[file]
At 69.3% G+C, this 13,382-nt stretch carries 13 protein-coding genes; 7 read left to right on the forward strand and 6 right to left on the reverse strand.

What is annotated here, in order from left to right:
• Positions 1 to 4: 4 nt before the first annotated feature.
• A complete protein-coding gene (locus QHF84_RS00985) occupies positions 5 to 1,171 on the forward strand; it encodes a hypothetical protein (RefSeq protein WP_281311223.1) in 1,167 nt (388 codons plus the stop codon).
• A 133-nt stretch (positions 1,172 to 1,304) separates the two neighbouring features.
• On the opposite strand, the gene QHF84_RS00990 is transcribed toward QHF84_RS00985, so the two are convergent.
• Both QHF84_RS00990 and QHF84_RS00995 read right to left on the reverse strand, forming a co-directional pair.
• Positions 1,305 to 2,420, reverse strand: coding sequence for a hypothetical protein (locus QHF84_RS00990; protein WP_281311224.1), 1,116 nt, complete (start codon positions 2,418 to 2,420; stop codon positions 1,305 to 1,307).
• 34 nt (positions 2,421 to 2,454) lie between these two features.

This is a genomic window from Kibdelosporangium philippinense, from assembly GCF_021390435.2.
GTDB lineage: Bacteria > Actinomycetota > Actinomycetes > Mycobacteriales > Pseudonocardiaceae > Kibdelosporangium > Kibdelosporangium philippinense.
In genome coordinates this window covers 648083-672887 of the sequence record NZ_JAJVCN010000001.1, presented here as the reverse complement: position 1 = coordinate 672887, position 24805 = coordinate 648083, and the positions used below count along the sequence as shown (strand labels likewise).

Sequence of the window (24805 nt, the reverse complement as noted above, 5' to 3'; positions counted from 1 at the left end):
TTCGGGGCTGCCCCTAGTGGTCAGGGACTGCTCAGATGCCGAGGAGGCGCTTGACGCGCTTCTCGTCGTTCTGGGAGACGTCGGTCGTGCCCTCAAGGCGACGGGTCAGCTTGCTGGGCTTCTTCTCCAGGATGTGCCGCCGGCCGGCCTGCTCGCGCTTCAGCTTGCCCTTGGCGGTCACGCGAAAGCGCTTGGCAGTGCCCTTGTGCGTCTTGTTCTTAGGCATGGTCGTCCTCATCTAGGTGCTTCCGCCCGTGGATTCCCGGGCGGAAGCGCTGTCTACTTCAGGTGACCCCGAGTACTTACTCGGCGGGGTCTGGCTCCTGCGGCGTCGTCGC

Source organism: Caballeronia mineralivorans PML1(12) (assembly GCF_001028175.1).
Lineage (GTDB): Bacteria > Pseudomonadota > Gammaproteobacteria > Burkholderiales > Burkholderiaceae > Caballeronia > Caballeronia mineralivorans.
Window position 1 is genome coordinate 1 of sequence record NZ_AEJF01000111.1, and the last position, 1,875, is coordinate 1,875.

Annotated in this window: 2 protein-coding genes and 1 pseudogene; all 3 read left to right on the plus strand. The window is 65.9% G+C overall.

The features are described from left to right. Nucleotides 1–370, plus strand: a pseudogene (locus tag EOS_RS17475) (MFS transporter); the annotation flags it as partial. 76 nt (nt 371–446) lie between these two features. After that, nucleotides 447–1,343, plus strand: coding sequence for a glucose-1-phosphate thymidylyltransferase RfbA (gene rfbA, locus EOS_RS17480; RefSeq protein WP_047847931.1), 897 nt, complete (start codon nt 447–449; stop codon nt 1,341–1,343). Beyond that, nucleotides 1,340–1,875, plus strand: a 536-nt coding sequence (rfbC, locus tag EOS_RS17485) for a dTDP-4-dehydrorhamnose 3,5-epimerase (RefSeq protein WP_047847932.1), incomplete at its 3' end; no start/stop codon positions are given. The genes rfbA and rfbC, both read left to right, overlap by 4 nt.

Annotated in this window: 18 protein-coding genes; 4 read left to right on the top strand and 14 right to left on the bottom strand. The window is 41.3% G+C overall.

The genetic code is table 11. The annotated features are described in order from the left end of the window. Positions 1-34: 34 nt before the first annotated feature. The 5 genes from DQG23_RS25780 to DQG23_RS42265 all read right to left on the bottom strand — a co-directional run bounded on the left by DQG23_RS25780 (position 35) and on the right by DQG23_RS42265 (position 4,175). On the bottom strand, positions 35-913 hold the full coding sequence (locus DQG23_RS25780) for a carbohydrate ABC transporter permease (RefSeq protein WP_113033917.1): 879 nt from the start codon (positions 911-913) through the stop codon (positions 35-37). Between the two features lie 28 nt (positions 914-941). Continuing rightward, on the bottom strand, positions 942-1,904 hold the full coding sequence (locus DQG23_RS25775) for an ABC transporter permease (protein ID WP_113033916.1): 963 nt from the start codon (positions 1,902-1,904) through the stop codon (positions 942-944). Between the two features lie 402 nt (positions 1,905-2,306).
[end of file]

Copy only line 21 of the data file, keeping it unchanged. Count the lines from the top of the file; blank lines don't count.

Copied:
The genetic code is table 11. The annotated features are described in order from the left end of the window. Positions 1-34: 34 nt before the first annotated feature. The 5 genes from DQG23_RS25780 to DQG23_RS42265 all read right to left on the bottom strand — a co-directional run bounded on the left by DQG23_RS25780 (position 35) and on the right by DQG23_RS42265 (position 4,175). On the bottom strand, positions 35-913 hold the full coding sequence (locus DQG23_RS25780) for a carbohydrate ABC transporter permease (RefSeq protein WP_113033917.1): 879 nt from the start codon (positions 911-913) through the stop codon (positions 35-37). Between the two features lie 28 nt (positions 914-941). Continuing rightward, on the bottom strand, positions 942-1,904 hold the full coding sequence (locus DQG23_RS25775) for an ABC transporter permease (protein ID WP_113033916.1): 963 nt from the start codon (positions 1,902-1,904) through the stop codon (positions 942-944). Between the two features lie 402 nt (positions 1,905-2,306).